Week 2: 1/31
To better understand the very nature of observation each participant will focus on a single object to ground an investigation. We will use the coming two weeks to identify these. To really see an object, argues Ben Highmore (2011) in his book “Ordinary lives: Studies in the everyday”, we need not only to take the time to notice it, but also realize that objects extend far beyond us humans. They are not simply their use value, the conceptual categories we fit them into, or feelings and memories we project onto them. We need to train our senses to listen to something beyond ourselves, namely, “the thingly world”:
“I start out by noticing a chair that most of the time (and especially when I am sitting in it) I fail to notice. The thingly world, I argue, is neither most usefully explained through the optic of cultural symbolism (what the chair stands for, what cultural values it embodies) nor through the sense that an ‘owner’ makes objects significant by investing them (and infesting them) with their own meanings … Symbolism and investment will be part of the story but I hope too that my chair, from its own thingly perspective, will get something of a look in”. (Highmore, 2011, p. 59)
Case Study Exchange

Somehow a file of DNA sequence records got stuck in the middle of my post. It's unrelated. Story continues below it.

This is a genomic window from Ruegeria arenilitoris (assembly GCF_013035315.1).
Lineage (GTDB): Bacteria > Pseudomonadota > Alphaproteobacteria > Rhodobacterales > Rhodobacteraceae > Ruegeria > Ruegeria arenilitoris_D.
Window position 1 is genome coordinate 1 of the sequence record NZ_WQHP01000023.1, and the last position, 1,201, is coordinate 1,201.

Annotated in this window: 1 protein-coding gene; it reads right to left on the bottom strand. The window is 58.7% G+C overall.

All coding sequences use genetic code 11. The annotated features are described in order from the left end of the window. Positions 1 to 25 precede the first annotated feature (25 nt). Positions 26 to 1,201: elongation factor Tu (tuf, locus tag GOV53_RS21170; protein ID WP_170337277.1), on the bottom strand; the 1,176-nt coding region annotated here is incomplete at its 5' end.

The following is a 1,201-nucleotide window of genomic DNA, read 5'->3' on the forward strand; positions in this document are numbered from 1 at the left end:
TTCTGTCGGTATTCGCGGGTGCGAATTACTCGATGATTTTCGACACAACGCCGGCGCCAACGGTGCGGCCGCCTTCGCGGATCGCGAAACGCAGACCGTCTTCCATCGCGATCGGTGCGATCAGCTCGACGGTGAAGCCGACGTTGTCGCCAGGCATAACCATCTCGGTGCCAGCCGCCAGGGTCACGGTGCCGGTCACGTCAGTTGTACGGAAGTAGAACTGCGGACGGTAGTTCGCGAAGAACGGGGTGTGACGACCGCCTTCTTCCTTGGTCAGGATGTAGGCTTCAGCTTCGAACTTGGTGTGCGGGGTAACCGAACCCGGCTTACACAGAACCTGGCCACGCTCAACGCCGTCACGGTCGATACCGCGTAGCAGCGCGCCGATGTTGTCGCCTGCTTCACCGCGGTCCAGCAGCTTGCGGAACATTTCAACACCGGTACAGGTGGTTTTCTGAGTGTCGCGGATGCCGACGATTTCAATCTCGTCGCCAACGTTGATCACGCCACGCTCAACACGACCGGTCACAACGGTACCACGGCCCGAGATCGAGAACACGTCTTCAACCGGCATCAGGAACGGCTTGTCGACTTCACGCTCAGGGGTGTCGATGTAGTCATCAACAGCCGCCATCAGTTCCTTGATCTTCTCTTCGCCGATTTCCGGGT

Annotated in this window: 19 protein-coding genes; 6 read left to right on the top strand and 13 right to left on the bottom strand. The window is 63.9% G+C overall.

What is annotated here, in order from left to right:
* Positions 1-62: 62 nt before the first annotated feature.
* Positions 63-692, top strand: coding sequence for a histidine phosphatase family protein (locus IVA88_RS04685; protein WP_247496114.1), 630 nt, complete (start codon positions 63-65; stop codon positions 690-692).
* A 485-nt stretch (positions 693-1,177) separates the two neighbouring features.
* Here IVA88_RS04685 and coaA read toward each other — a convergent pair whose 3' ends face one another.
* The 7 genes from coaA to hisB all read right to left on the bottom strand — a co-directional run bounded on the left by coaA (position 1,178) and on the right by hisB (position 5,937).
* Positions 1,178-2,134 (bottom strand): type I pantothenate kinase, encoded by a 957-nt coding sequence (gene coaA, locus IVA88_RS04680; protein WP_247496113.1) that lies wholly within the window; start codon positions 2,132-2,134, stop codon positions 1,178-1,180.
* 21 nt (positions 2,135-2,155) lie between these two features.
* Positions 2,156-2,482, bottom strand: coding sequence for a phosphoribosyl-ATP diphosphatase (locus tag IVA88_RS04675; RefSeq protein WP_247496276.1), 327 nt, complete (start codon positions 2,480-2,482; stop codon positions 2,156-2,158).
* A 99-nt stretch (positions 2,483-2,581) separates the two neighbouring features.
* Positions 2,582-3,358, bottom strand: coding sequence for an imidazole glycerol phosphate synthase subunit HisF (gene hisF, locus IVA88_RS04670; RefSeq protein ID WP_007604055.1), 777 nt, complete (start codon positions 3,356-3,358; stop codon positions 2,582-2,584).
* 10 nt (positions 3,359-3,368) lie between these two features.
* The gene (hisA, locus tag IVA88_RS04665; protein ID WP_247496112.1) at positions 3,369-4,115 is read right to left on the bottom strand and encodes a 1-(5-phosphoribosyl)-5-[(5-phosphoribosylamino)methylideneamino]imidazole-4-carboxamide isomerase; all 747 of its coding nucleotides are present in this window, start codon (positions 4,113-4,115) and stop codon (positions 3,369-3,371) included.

Deconstruction of Student’s Past Practice (30 min)
(1) Methodology of observation.
(2) Translation into visual: what does it look like and why?
(3) Instruct somebody else to do the same in less than 5 lines.
Observation exchange pairs: Test Another’s practice
Intro to History of Observation in Science and Popular Media
Crary: Modernity and the Problem of the Observer.
Daston & Galison: The Image of Objectivity.
Movements of Air Etienne-Jules Marey (1830-1904) Photographer of Fluids
Machine Learning & Observation:
The Chair Project, Philipp Schmitt
My Artificial Muse, Mario Klingemann
Adversarially Evolved Hallucination, Trevor Paglen
Identifying your working objects. What will you observe this semester?
Prepare For Next Week:
(3 objects/ 1 method) Choose three possible “objects” of study (concrete thing to be observed/ manifestation of your research interest). Spend 30 minutes observing each of these. Visually record what you observed—in a single visual or a series. Use these visuals to begin your observation archive: how will you label things, how will you collect them digitally and how will you circulate them on paper (as an Atlas of your observations) at the end of the class? These visuals will be shared in class next week.
Reading For Next Week:
Highmore, B. “Familiar Things” in Ordinary Lives: Studies in the Everyday, Routledge, 2011 pp. 59-85
(You will find the readings in our shared google drive)